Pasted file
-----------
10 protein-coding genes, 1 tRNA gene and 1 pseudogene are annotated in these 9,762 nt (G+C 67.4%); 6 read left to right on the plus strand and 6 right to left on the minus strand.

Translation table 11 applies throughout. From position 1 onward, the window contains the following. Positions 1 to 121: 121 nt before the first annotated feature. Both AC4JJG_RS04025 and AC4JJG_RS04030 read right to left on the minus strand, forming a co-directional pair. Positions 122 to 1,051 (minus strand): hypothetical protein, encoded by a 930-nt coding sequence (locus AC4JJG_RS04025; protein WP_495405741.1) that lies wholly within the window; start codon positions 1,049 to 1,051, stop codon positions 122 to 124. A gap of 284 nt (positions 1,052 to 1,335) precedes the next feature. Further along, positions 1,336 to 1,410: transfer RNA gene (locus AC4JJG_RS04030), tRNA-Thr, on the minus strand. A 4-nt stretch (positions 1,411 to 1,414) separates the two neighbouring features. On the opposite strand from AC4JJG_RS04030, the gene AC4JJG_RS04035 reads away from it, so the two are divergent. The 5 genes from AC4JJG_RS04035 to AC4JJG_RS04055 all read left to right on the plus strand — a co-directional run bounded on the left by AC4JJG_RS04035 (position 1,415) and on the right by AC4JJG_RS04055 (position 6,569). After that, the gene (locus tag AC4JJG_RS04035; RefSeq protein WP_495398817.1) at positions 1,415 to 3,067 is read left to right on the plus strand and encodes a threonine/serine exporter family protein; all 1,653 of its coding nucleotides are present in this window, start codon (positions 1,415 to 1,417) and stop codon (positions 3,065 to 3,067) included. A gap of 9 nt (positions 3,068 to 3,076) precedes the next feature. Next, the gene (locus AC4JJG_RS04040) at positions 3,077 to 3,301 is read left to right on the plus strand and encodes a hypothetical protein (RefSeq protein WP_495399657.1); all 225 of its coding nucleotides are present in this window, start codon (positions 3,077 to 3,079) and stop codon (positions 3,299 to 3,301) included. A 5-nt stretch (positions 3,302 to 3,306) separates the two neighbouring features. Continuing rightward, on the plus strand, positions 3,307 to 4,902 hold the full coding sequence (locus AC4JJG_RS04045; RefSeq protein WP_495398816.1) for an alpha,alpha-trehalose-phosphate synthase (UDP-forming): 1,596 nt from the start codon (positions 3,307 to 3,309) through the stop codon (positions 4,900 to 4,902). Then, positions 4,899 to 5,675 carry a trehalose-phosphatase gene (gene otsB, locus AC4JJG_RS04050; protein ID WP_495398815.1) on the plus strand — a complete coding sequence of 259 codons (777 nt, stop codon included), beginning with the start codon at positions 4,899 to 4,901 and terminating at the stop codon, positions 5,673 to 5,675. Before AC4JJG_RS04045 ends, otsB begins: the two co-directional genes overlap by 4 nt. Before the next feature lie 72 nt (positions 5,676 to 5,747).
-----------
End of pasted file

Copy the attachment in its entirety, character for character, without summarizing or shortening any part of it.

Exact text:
10 protein-coding genes, 1 tRNA gene and 1 pseudogene are annotated in these 9,762 nt (G+C 67.4%); 6 read left to right on the plus strand and 6 right to left on the minus strand.

Translation table 11 applies throughout. From position 1 onward, the window contains the following. Positions 1 to 121: 121 nt before the first annotated feature. Both AC4JJG_RS04025 and AC4JJG_RS04030 read right to left on the minus strand, forming a co-directional pair. Positions 122 to 1,051 (minus strand): hypothetical protein, encoded by a 930-nt coding sequence (locus AC4JJG_RS04025; protein WP_495405741.1) that lies wholly within the window; start codon positions 1,049 to 1,051, stop codon positions 122 to 124. A gap of 284 nt (positions 1,052 to 1,335) precedes the next feature. Further along, positions 1,336 to 1,410: transfer RNA gene (locus AC4JJG_RS04030), tRNA-Thr, on the minus strand. A 4-nt stretch (positions 1,411 to 1,414) separates the two neighbouring features. On the opposite strand from AC4JJG_RS04030, the gene AC4JJG_RS04035 reads away from it, so the two are divergent. The 5 genes from AC4JJG_RS04035 to AC4JJG_RS04055 all read left to right on the plus strand — a co-directional run bounded on the left by AC4JJG_RS04035 (position 1,415) and on the right by AC4JJG_RS04055 (position 6,569). After that, the gene (locus tag AC4JJG_RS04035; RefSeq protein WP_495398817.1) at positions 1,415 to 3,067 is read left to right on the plus strand and encodes a threonine/serine exporter family protein; all 1,653 of its coding nucleotides are present in this window, start codon (positions 1,415 to 1,417) and stop codon (positions 3,065 to 3,067) included. A gap of 9 nt (positions 3,068 to 3,076) precedes the next feature. Next, the gene (locus AC4JJG_RS04040) at positions 3,077 to 3,301 is read left to right on the plus strand and encodes a hypothetical protein (RefSeq protein WP_495399657.1); all 225 of its coding nucleotides are present in this window, start codon (positions 3,077 to 3,079) and stop codon (positions 3,299 to 3,301) included. A 5-nt stretch (positions 3,302 to 3,306) separates the two neighbouring features. Continuing rightward, on the plus strand, positions 3,307 to 4,902 hold the full coding sequence (locus AC4JJG_RS04045; RefSeq protein WP_495398816.1) for an alpha,alpha-trehalose-phosphate synthase (UDP-forming): 1,596 nt from the start codon (positions 3,307 to 3,309) through the stop codon (positions 4,900 to 4,902). Then, positions 4,899 to 5,675 carry a trehalose-phosphatase gene (gene otsB, locus AC4JJG_RS04050; protein ID WP_495398815.1) on the plus strand — a complete coding sequence of 259 codons (777 nt, stop codon included), beginning with the start codon at positions 4,899 to 4,901 and terminating at the stop codon, positions 5,673 to 5,675. Before AC4JJG_RS04045 ends, otsB begins: the two co-directional genes overlap by 4 nt. Before the next feature lie 72 nt (positions 5,676 to 5,747).